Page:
22nd MEU intel Marines take to the field

13 Dec 2010 | Sgt. Joshua C. Cox

Marine Air Ground Task Force commanders plan a myriad of operations based on information gathered from the Corps’ intelligence community.  Intelligence Marines are responsible for exploiting image, geographic, human, weather and signals intelligence to support commanders in any contingency.

Marines with the 22nd Marine Expeditionary Unit participated in an Intelligence Interoperability Course in an effort to integrate new attachments to the 22nd MEU and streamline operational capabilities Dec. 13–17, 2010.

Marine detachments from 2nd Radio Battalion and 2nd Intelligence Battalion began training with the MEU, Dec. 1, in preparation for a deployment scheduled for next year.

Their latest exercise began with a tactical movement from the MEU headquarters aboard Camp Lejeune to the Special Operations Training Group compound nearby.  Intelligence Marines loaded critical equipment and supplies into the tactical vehicles before moving out to the field training area for the week-long evolution.

Upon arrival to the SOTG training grounds, the Marines unloaded the equipment and began to set-up an intelligence operations center.  The effort required Marines to assemble large tents, operate military-grade generators and install sensitive communications equipment. 

Other sections convoyed to various locations to continually collect intelligence in the area of operations, a fictitious country called Amberland, and remained in the field living in harsh winter conditions for the duration of the exercise.

“We carry a lot of weight, we’re up a good amount of the time; we don’t get a lot of sleep,” explained Sgt. Joshua A. Wells, a special communications signals collection operator with the 22nd MEU radio reconnaissance team.

Wells, an Allen, Texas, native, said his team serves as “the ears” for the commander in the field.  The radio reconnaissance team embedded in the dense forest covered with camouflage paint, and equipped with a small arsenal of weapons and intelligence exploitation equipment.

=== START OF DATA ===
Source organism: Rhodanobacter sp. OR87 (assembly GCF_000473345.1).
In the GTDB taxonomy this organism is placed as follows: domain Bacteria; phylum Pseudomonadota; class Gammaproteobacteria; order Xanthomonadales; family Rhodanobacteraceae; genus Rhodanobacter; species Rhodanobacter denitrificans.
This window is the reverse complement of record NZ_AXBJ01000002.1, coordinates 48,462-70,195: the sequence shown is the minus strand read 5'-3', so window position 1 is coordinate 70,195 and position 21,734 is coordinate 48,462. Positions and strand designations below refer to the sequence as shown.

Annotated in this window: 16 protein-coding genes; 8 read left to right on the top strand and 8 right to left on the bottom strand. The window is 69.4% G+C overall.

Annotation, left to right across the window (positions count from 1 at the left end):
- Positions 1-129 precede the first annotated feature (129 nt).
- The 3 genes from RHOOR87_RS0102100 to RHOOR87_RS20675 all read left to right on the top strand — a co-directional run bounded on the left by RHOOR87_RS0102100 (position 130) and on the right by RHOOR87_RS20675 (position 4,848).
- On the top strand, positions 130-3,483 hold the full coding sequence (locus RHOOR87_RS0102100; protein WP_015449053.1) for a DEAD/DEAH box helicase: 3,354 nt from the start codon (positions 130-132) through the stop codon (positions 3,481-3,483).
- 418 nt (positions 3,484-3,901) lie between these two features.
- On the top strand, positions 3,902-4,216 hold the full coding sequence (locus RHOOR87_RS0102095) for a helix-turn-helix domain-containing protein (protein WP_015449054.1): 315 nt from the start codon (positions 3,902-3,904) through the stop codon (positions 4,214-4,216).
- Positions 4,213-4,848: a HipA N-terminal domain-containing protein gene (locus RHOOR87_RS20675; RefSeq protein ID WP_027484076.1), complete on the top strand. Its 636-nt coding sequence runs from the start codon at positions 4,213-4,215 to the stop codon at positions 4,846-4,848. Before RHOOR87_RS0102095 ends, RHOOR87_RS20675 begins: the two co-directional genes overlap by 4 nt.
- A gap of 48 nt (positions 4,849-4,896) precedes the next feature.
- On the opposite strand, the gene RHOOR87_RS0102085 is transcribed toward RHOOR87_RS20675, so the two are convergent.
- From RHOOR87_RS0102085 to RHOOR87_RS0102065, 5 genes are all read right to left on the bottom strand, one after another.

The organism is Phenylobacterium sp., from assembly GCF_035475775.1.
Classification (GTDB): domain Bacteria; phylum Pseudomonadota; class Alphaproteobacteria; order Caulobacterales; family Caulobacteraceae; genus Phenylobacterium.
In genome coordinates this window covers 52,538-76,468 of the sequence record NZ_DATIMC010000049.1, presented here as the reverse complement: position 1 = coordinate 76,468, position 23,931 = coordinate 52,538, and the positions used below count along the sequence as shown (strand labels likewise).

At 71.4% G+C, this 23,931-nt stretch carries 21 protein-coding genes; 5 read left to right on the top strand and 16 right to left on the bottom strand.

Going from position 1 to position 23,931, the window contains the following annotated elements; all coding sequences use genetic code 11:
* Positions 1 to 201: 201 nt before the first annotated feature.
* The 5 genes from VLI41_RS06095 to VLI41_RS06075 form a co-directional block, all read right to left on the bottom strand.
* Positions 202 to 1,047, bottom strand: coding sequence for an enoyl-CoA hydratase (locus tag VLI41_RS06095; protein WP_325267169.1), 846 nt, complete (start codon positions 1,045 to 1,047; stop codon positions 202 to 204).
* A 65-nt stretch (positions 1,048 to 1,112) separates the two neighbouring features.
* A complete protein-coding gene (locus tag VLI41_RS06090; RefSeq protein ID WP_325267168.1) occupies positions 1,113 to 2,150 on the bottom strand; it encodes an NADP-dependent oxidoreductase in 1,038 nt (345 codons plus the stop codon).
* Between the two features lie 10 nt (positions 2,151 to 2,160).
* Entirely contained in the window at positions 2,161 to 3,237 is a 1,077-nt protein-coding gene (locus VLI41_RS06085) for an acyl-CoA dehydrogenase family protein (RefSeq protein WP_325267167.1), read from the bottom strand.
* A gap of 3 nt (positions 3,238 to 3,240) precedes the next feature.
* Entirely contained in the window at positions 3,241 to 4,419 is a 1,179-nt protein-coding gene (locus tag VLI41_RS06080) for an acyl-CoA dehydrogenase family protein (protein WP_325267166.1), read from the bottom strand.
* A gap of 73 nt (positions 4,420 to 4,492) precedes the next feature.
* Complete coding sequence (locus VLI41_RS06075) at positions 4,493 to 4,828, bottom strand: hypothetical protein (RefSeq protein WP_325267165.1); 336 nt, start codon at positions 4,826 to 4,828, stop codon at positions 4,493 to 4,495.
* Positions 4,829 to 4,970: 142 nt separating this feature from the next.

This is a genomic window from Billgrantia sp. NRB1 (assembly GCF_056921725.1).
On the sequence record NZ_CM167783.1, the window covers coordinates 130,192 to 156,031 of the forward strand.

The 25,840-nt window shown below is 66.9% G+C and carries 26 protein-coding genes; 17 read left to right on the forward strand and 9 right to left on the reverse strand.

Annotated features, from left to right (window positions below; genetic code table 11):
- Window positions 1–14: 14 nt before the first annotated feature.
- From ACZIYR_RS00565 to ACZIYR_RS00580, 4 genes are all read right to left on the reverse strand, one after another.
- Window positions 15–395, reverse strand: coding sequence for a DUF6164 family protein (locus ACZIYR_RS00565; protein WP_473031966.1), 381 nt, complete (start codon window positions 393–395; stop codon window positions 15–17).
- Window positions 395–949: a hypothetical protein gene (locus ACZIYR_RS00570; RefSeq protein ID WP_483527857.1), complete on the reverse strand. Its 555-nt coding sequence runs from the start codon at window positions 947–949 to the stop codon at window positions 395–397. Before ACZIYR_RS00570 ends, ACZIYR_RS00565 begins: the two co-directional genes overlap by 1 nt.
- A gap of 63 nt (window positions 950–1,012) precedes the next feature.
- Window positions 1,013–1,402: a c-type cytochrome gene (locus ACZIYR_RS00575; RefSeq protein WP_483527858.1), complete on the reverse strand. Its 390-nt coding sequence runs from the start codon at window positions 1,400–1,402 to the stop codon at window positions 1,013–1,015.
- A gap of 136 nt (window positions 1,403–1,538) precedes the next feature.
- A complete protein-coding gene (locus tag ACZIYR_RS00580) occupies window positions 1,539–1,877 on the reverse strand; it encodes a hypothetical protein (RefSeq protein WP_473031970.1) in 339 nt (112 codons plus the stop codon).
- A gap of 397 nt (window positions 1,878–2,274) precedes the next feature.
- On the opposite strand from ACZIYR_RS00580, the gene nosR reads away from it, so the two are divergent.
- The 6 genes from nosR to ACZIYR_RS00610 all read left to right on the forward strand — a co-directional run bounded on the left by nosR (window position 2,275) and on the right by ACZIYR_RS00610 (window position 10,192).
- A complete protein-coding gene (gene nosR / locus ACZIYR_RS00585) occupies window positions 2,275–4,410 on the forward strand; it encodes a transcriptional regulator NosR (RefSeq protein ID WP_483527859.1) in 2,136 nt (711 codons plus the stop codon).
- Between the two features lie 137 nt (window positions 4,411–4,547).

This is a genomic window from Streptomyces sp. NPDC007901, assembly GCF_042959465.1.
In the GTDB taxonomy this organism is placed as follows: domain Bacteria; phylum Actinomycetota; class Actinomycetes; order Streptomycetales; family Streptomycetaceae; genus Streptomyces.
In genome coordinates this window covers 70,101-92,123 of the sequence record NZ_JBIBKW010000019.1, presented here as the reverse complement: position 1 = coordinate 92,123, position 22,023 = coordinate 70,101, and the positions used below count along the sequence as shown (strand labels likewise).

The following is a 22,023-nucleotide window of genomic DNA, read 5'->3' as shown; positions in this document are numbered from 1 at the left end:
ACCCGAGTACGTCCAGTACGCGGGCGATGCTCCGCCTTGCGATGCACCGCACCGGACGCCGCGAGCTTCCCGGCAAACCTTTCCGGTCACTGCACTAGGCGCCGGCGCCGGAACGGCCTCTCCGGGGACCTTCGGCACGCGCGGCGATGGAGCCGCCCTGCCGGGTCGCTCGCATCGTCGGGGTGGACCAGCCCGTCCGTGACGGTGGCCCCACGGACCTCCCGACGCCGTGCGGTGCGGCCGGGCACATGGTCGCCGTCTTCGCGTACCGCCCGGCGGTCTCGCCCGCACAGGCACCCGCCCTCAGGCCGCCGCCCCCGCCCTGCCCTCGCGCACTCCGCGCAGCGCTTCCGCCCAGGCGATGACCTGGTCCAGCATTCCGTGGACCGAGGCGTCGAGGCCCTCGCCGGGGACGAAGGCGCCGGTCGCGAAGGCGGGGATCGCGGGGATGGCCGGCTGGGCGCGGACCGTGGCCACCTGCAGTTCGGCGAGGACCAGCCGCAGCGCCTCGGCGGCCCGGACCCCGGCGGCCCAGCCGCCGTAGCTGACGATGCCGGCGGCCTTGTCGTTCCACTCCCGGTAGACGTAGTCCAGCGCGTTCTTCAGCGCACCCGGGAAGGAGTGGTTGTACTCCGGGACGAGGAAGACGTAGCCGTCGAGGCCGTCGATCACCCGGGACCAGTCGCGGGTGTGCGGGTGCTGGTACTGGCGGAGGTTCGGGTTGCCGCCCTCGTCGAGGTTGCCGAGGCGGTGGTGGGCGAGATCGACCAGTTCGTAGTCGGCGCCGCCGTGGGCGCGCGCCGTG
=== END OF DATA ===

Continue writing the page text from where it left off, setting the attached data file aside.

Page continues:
Radio reconnaissance’s counterparts in the field were equipped with specialized tactical vehicles, intelligence collection devices and towering antennas.  Teams also consisted of linguists, signals intelligence analysts and other subject-matter-experts used to intercept communications.

Additionally, covert counter and human intelligence specialists seized, detained and interrogated notional persons of interest in order to report critical information to the command operations center, where analysts compartmentalized key information for the commander.

On the second day of the training evolution, the Marines participated in academic sessions addressing MEU structure, capabilities and intelligence-specific topics.  The classes addressed types of missions, like non-combatant evacuations, peace keeping, humanitarian assistance and combat operations, the Marines could face while deployed.

For the remainder of the week in the field, the Marines maintained and monitored equipment, and collected intelligence in fictional scenarios often encountered in real-world situations.  They ate field rations, slept on cots, and tirelessly worked together in an effort to prepare for any situation the MEU could meet in the coming months as a global response force.

Marines like Pfc. Ariel A. Tolentino, a radio operator with the 22nd MEU ground sensor platoon, said the exercise overall was a great way for his team to integrate with the various sections attached to the MEU’s intelligence section.
“So far, I’ve learned a lot,” said Tolentino, while preparing ground sensors used to monitor movement, sounds and vibrations.

Tolentino, an Orlando, Fla., native, said such exercises are important because everyone involved gets a chance to learn about the various agencies and jobs within the command.  For Tolentino, the evolution placed faces with names, which for the Marines, nurtures teamwork, unit cohesion and camaraderie.

The Marines and sailors of the 22nd MEU recently began an aggressive series of progressively, more complex pre-deployment exercises designed to train and test the MEU's ability to operate as a cohesive and effective fighting force.

The 22nd MEU is a multi-mission capable force comprised of Aviation Combat Element, Marine Tilt Rotor Squadron 263 (Reinforced); Logistics Combat Element, Combat Logistics Battalion 22; Ground Combat Element, Battalion Landing Team, 2nd Battalion, 2nd Marine Regiment; and its command element.

Marine Expeditionary Units are the Marine Corps’ smallest Marine Air-Ground Task Force, commanded by a colonel and comprised of approximately 2,200 service members ready to provide immediate response capabilities in a hostile or crisis mission.  While deployed, each MEU also incorporates two KC-130 aircraft available from the continental U.S. to support the unit’s operations abroad.

There are seven U.S. Marine Expeditionary Units located around the world with one in Okinawa, Japan, and three on each continental coast of the United States.


22nd Marine Expeditionary Unit